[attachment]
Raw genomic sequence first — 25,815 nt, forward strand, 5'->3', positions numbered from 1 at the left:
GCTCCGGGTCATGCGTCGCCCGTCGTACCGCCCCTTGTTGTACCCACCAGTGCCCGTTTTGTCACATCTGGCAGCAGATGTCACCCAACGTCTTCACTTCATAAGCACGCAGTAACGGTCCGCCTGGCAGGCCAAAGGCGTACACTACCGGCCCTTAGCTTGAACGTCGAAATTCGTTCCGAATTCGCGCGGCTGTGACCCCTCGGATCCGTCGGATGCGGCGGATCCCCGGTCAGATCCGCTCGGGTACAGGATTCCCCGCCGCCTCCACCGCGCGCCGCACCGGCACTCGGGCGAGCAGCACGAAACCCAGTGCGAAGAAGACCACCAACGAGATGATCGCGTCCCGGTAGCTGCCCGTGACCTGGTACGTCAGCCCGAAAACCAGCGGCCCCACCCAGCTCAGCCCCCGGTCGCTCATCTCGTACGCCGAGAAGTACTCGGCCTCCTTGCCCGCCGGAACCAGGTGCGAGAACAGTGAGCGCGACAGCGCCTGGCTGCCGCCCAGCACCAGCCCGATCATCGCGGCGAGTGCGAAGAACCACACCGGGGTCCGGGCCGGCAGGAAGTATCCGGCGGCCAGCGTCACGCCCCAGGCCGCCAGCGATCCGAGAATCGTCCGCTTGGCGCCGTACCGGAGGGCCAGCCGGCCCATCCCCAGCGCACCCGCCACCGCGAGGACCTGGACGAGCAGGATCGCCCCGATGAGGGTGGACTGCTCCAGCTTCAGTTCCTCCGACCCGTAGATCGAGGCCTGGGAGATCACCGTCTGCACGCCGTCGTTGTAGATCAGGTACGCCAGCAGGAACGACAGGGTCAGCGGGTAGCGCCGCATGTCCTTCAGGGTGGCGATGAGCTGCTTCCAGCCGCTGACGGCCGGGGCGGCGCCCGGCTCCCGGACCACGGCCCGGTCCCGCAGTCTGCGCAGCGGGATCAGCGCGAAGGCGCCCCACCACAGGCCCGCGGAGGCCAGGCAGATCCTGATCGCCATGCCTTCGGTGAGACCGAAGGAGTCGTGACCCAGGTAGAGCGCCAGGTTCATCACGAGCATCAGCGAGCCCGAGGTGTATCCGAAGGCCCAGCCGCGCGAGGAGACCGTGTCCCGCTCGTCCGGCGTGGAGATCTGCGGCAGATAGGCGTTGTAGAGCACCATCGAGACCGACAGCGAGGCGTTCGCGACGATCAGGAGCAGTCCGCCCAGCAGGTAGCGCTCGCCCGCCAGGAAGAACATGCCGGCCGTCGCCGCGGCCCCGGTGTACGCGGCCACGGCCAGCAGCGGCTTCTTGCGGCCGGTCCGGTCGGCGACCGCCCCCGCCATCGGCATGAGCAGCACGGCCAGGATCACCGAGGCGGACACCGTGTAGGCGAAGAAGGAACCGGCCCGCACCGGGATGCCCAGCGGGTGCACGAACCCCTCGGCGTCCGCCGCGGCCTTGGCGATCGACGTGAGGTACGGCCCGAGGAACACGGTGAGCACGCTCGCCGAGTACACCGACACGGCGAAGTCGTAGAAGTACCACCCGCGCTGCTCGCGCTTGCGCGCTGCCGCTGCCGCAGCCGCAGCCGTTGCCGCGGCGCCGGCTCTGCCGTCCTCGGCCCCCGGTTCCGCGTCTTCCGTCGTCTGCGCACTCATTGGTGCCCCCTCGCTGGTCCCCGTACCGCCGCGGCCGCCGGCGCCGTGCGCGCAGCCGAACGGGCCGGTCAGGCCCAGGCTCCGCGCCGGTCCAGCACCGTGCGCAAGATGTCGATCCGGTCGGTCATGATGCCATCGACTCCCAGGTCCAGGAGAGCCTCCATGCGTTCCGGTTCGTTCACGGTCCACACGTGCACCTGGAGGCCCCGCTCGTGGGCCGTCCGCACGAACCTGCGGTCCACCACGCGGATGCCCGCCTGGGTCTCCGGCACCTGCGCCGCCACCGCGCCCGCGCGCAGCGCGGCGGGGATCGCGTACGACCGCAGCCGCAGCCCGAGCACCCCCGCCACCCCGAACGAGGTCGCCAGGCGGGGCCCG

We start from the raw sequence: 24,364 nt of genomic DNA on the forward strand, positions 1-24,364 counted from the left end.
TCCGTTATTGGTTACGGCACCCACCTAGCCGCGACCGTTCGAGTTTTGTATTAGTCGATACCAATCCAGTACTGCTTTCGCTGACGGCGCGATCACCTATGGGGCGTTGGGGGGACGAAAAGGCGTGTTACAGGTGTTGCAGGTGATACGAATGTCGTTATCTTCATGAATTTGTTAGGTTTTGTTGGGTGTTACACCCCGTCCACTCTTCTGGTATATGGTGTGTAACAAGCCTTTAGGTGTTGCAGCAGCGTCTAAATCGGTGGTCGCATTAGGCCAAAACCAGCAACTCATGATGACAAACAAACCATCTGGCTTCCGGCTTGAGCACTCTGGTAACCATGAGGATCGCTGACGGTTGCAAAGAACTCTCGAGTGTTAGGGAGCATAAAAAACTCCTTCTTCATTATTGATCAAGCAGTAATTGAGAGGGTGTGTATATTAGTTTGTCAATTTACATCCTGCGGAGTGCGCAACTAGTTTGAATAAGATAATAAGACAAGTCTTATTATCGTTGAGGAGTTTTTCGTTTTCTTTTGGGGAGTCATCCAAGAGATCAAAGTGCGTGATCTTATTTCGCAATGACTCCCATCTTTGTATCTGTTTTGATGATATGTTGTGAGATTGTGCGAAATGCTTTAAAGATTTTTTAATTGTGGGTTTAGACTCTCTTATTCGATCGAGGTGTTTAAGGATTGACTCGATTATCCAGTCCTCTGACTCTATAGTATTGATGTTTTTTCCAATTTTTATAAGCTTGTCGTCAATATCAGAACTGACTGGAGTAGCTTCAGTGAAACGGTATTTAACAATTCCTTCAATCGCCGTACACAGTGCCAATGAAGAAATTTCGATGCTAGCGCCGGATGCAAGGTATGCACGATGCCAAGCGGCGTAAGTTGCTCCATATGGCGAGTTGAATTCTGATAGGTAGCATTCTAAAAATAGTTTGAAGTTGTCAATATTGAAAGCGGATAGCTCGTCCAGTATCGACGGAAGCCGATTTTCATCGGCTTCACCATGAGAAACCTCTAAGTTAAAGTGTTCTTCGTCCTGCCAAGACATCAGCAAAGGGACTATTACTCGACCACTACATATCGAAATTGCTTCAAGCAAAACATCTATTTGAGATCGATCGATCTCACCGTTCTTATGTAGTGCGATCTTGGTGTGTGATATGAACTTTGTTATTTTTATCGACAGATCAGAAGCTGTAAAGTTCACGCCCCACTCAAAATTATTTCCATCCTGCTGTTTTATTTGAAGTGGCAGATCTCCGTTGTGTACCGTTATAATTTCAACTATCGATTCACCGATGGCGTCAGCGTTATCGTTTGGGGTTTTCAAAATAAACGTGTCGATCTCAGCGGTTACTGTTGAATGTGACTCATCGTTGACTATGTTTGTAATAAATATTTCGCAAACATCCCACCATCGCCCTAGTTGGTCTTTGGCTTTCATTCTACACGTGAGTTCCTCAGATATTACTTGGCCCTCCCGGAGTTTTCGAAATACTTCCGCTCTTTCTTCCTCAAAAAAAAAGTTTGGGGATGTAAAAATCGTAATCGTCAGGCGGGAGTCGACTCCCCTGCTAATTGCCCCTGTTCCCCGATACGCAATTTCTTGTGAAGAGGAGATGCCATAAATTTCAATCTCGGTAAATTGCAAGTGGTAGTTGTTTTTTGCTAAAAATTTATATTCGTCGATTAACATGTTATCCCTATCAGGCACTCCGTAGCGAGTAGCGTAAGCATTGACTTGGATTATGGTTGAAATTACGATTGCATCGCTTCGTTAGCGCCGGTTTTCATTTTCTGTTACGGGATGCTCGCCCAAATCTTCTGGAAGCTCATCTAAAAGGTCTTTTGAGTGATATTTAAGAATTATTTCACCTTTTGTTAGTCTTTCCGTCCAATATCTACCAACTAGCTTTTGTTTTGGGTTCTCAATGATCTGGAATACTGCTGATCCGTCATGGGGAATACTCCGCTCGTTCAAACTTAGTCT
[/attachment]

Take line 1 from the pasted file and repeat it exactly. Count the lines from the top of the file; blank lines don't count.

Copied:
Raw genomic sequence first — 25,815 nt, forward strand, 5'->3', positions numbered from 1 at the left: